In wake of scandal, Scottsdale Schools eye formal conflict of interest rules

Scottsdale Unified School District Governing Board (Photo by Arianna Grainey)

The conflict of interest requirements for employees of Scottsdale Unified School District is getting a substantial revision, as its leaders and legal team conducted a first read to the policy as recommended by the Arizona Auditor General.

Gust Rosenfeld Attorney Susan Segal pointed to recent Auditor General and Heinfeld Meech  audit reports outlining changes needed to the district’s conflict of interest process following a former employee who was indicted on 11 felony charges surrounding allegations of conflict of interest.

Susan Segal (Independent Newsmedia/Arianna Grainey)

On June 26, a Scottsdale Unified School District Governing Board meeting included Ms. Segal presenting changes to the school board’s conflict of interest policy and requirements.

Ms. Segal pointed out areas of the former policy which she described as confusing, and didn’t spell out what employees were obliged to disclose.

Ms. Segal says four events happened that led to a new policy being drafted:

  • Incidents occurring resulting in the indictment of a former employee;
  • Reports by the Arizona Auditor General, SUSD report and Ms. Segal’s report pointing out problems;
  • House Bill 2663 causing changes to conflict of interesting policy for school districts;
  • Recommendations of Auditor General need to be implemented.

“Bottom line is we don’t believe there is enough training or enough explanation for your employees as to what is a conflict of interest, what is a substantial interest and what they need to disclose,” Ms. Segal said.

“Not only did you not train, but you didn’t require employees to rethink it at the beginning of each year.”

Ms. Segal says the new policy requires employees to state if they have a conflict of interest, or if they have no conflict of interest, annually; in addition to providing more explanations and definitions of what is considered a conflict. More training on the topic will be done as well, Ms. Segal says.

“The concept will be that every employee upon hiring will go through a mandatory training,” she said. “You have historically not had that. You just had in your hire documents whether there’s disclosure of outside employment. That’s not the same thing so we need to educate on that.”

Ms. Segal says at the recommendation of the auditor, employees will have to state that they have no conflict. The documents will be dually housed with human resources and with the legal department, Ms. Segal says, and both departments are responsible.

“You can’t pass the buck, both of you have the responsibility to check,” she said.

“The incident that I investigated, it didn’t in any way shape or form describe the conflict. It doesn’t say who, how come, why or where.”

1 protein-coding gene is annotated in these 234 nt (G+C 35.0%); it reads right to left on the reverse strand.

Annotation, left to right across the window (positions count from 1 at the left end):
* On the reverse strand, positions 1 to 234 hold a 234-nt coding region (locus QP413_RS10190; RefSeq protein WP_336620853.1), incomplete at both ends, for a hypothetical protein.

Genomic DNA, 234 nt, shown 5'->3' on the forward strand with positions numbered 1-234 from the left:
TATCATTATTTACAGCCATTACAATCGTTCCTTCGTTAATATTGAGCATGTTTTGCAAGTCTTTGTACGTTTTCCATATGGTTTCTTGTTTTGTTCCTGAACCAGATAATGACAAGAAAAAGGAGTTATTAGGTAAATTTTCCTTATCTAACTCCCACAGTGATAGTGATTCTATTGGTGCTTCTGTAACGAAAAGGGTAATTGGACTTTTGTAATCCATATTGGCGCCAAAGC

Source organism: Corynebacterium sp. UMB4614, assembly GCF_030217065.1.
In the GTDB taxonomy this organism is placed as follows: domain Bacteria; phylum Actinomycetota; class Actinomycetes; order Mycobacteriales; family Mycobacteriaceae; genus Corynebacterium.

In May, the school district’s former Chief Financial Officer was indicted on 11 felony charges, including two counts of fraudulent schemes and practices and eight counts of conflict of interest.

While employed as Scottsdale Unified School District’s CFO, Laura Smith is accused of approving purchase orders and change orders for Professional Group Public Consulting, Inc., also known as PGPC. Both Ms. Smith and her sister had ownership interest in PGPC, according to the Arizona Attorney General’s office.

She served as CFO for less than one year, and resigned from SUSD on Jan. 26, amid the outcome of an ongoing internal investigation.
The conduct is alleged to have taken place between February and October 2017.

Special Agents with the Arizona Attorney General’s Office and the Office of the Auditor General investigated the case, while Assistant Attorneys General Joseph Waters and Mary Harriss are prosecuting the case.

The Governing Board is expected to conduct its second read on the policy change later this summer before voting to approve implementation.

Acknowledging the bevy of issues over the past year, ranging from the conflict of interest issues to releasing its superintendent, Governing Board President Kim Hartmann and Vice President Barbara Perleberg made statements thanking their constituents.

“I want to acknowledge it’s been a challenging year,” Ms. Hartmann said. “Leaders, classified staff, through the process stayed focus on what our true mission is here in the district. It’s well recognized and appreciated, so thank you.”

Ms. Perleberg echoed Ms. Hartmann’s sentiments.

“Seventeen-eighteen has been one for the record books, but we survived it all and I know we are stronger and getting stronger each day for it,” she said.

Northeast Valley News Editor Melissa Rosequist can be e-mailed at or can be followed on Twitter at

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